11/03/2014 09:54 GMT | Updated 10/05/2014 06:59 BST

Stop Shaming Breastfeeding Women

We shouldn't need breastfeeding champions to assert our rights as women. We shouldn't need to stage mass public breastfeeding events to assert our rights as mothers. We shouldn't need outpourings of support online to assert our rights to feed our children.

Yet following the actions of one anonymous internet troll, we are once again watching women come together to stand up for their basic human rights.

While the world celebrated International Women's Day over the weekend, a mother in Rugeley near Lichfield paused for a while during a shopping trip with her eight-month-old daughter. She put down her bags, sat on some steps on the street, and began breastfeeding her child.

A stranger took a photograph. Later, it was posted on Facebook alongside these words: "I know the sun is out an all that but there's no need to let your kid feast on you nipple in town! Tramp."

Emily Louise Slough, the breastfeeding mother in the photo, responded calmly with her own Facebook post. She announced that she was organising a public breastfeeding event in the town next weekend. Instead of being angry and replying to the abuse with abuse, she chose to be constructive. Slough is no doubt hoping that hundreds of women breastfeeding in public will do more than present a show of defiance. She is hoping the form of peaceful protest will help to change attitudes and to educate.

To see a breastfeeding woman subjected to such vile online abuse is hard to stomach. Slough, in the photograph, is clearly minding her own business. She is feeding herself and her child. That this most basic human act can provoke such a strong negative response is shocking and depressing. It is hard to believe we live in a world where a woman is publicly shamed for feeding her child. It is difficult to accept that a nursing mother can be ridiculed and bullied for simply nursing her baby. Watching a woman breastfeed in public might be an uncomfortable experience for some. Yet there can be no excuse for reacting with abuse.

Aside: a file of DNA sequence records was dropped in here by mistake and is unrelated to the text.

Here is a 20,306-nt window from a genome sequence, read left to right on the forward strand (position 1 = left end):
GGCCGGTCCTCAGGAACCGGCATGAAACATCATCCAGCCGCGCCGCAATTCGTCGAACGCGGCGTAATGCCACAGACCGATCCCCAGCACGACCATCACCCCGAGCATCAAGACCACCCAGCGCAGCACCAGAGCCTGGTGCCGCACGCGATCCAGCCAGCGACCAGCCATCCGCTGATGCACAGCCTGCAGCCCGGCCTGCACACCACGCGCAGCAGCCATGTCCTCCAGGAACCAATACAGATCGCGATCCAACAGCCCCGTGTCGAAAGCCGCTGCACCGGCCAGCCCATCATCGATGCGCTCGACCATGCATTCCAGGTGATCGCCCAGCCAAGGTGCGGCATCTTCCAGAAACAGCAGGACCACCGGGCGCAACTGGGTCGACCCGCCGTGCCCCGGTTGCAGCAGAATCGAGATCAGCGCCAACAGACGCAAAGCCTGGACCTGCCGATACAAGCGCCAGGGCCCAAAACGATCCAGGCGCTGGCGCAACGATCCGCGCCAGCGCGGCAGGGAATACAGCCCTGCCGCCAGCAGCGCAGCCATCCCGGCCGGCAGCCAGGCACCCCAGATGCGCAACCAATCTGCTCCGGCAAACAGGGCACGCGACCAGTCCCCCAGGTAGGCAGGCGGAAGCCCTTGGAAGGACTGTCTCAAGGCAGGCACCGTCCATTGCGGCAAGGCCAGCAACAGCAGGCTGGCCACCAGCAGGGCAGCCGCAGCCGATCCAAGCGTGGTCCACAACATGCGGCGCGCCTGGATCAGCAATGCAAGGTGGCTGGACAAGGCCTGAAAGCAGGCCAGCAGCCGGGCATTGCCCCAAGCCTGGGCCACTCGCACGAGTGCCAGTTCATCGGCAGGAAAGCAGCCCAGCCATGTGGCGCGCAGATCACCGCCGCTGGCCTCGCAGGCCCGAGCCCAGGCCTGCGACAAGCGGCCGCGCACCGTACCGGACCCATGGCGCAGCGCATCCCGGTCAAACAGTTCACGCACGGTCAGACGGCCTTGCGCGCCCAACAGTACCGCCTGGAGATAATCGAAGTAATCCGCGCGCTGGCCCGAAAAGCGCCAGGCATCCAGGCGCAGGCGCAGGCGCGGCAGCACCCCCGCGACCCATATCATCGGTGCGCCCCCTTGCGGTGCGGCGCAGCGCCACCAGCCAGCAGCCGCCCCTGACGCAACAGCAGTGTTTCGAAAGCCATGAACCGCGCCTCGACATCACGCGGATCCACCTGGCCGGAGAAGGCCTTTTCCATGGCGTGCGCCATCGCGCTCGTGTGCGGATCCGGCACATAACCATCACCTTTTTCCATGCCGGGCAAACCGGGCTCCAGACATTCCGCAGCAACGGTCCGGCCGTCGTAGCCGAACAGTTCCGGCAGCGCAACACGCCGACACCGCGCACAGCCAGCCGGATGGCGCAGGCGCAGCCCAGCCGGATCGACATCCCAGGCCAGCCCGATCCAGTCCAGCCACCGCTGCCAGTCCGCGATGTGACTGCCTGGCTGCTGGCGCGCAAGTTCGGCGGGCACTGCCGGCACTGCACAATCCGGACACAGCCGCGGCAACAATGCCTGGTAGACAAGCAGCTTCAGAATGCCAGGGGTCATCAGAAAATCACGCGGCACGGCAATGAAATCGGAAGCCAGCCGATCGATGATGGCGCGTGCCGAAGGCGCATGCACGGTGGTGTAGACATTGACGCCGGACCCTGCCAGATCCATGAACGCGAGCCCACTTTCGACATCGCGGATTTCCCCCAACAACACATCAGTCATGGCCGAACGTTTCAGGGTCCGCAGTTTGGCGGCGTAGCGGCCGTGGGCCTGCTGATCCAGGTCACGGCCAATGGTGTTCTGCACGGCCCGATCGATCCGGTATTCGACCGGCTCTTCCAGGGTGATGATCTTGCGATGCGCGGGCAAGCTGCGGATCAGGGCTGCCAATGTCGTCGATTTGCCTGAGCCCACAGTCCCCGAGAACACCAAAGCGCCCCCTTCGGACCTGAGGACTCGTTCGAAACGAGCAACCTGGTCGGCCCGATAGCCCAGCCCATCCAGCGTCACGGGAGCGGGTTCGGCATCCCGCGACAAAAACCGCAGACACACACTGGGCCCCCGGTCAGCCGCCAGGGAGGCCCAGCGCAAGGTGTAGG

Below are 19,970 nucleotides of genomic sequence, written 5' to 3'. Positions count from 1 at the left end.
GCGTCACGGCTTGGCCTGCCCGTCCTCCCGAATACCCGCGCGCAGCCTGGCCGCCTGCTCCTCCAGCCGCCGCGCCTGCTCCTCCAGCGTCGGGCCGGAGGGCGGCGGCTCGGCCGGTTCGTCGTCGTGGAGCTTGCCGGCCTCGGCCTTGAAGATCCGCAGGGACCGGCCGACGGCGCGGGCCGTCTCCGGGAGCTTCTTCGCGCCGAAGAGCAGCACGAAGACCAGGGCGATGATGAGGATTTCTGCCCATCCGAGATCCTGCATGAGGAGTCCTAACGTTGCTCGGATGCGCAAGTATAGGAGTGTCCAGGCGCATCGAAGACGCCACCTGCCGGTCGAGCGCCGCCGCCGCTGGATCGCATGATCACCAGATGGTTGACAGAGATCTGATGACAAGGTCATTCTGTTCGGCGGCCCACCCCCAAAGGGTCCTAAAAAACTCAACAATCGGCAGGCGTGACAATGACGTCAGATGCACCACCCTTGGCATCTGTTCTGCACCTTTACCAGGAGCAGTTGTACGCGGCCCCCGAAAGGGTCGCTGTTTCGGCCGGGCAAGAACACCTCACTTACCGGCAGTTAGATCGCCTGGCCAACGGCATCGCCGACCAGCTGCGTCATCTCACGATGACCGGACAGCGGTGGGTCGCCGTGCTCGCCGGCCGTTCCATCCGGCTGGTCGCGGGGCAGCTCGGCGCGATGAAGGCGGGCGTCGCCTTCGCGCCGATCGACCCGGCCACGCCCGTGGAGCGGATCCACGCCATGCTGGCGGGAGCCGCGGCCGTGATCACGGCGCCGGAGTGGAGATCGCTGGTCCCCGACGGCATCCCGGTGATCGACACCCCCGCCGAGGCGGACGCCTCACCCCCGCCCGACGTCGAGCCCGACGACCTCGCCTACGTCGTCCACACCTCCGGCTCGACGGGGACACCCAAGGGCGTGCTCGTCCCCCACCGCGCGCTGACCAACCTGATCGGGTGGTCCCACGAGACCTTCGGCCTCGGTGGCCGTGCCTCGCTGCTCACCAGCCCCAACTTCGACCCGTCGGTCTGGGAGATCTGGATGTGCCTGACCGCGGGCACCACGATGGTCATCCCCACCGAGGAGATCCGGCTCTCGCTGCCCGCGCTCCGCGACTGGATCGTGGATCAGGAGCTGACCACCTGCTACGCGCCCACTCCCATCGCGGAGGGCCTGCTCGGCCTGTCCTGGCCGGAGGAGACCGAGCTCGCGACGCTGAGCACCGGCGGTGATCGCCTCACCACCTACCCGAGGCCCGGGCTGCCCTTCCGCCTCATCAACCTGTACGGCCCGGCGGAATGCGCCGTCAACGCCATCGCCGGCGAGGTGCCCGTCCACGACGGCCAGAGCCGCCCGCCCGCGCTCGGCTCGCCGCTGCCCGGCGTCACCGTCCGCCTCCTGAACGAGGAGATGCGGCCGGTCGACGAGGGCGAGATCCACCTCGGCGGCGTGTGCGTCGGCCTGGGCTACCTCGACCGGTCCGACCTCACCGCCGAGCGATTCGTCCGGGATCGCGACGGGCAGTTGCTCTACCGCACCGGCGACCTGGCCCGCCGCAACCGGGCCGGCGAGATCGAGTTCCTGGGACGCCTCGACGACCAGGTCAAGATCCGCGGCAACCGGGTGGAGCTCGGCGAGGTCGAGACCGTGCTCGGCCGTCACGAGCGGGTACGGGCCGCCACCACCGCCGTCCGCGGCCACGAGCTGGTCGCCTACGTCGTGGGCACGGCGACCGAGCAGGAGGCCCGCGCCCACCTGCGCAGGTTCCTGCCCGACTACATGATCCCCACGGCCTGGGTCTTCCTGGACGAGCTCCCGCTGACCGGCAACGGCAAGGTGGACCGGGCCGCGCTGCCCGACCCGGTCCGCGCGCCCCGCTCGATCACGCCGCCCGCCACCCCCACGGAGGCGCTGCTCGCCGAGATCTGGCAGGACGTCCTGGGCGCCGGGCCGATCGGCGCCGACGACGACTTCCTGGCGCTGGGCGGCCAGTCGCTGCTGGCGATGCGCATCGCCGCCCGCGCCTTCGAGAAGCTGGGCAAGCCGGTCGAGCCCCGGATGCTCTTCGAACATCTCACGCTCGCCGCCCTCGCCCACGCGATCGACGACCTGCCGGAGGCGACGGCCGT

Many women would not be able to react to the Facebook post with the same strength as Slough. Many would not have responded at all, let alone responded with such ambition, dignity and courage. Slough's actions are brave, yes, but it is also very sad that they are necessary. Another woman may have lost the courage to breastfeed in public, or lost the courage to breastfeed at all. Another woman, seeing the abuse, may never have gained the courage to begin breastfeeding a newborn baby. In these instances, the actions of one internet troll, one bully, one abuser - would have had far-reaching consequences for a mother and child.

On Saturday, mothers in Rugeley will come together to feed their children. They will carry out this most basic human act in the hope that they can change people's perspectives. If they do anything at all to remove prejudices or break down stigmas, they will have achieved a great deal.

The public shaming and ridiculing of breastfeeding women needs to stop. No woman should be humiliated or made to feel uncomfortable for feeding her child. For a mother to breastfeed her child is a gift, and it is a gift that should be encouraged. It is attitudes like those of the internet troll who photographed Slough that present massive barriers to new mothers. These are the barriers we need to erase - with education, with conversation, and with action.

Slough has organised an event on Saturday that will hopefully go some way towards achieving these goals. I wish her and all of the women who support her every success.